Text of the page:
The main tuning knob is very easy to grip and has a finger recess. The FRG-7700 was one of the last tabletop receivers to have a fully usable analog circular scale, on which reception frequencies can also be read with an accuracy of 5 kHz. BUt that is much easier reading the yellow LED digits of the frequency display, which is located directly above. The S-meter, which is a relatively large analog instrument, displays quite generously, but its calibration with S-units meets the requirements for sets in the amateur radio sector.
The rear panel has a 50 Ohm coax and high impedance terminals to connect long wire antennas, there is no integrated telescopic antenna. Next to the antenna terminals there is an additional attenuator switch. Two sockets are used to communicate the switching status of the digital timer, but only low voltages devices can be connected. With the help of a simple circuit using a relay, the mains voltage of a tape recorder can be controlled. Behind the screwed cover, the optional electronic frequency memory for the 12 frequency memories can be installed. Three UM-3 back-up batteries for retaining the memory contents even when the mains voltage is switched off, they are located behind a cover on the bottom side of the set.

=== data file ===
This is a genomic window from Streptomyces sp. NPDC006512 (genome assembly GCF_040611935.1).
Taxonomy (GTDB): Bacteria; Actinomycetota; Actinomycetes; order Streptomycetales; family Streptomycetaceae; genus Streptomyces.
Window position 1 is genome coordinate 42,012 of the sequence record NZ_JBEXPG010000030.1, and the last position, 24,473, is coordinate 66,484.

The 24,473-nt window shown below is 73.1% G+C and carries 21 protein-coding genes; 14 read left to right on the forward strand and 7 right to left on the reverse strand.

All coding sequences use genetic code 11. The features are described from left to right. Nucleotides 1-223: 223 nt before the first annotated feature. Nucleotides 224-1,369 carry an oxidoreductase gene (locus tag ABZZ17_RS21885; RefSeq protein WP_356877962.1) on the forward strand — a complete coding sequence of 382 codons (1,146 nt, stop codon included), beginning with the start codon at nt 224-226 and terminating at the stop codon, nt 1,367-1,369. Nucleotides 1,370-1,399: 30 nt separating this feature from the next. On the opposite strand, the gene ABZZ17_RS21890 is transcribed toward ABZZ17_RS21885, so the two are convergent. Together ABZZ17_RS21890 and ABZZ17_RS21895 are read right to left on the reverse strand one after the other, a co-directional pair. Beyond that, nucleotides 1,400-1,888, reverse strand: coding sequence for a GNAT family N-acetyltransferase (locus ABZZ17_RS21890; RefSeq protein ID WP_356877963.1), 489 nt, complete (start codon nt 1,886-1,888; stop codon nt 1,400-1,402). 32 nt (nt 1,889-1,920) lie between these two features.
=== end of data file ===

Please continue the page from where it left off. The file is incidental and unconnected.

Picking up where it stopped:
In practical use, the FRG-7700 is straightforward and certainly easier to operate than its predecessors. After switching on, the desired 1 MHz band is set with the band switch, the remaining three kHz digits are tuned with the main tuning knob. For normal AM reception, the medium-wide IF filter is usually fine; with interfering adjacent channel stations, the result can be improved with the narrow IF filter; the wide AM filter can only be used in exceptional cases with very undisturbed stations and then gives excellent sound. With very strong signals, e.g. from long-wire antennas, which quickly cause the S-meter to deflect to the limit, the attenuator must be activated; unfortunately, no optical warning indicates that it is active.
With the memory unit, twelve frequencies can be stored with the selector switch in the desired position by pressing the M key. Pressing MR recalls the frequency, a corresponding small light signals the memory operation, the frequency can now only be adjusted slightly +/- 1 - 1.5 kHz with the fine tuning, the main tuning is now no longer active. In memory mode, the received frequency deviates slightly from the frequency set in the display when the fine tuning is detuned. Since fine tuning of SSB stations with the main tuning knob can be problematic, especially when using a radioteletype converter, it is recommended to store the frequency in memory and work with fine tuning.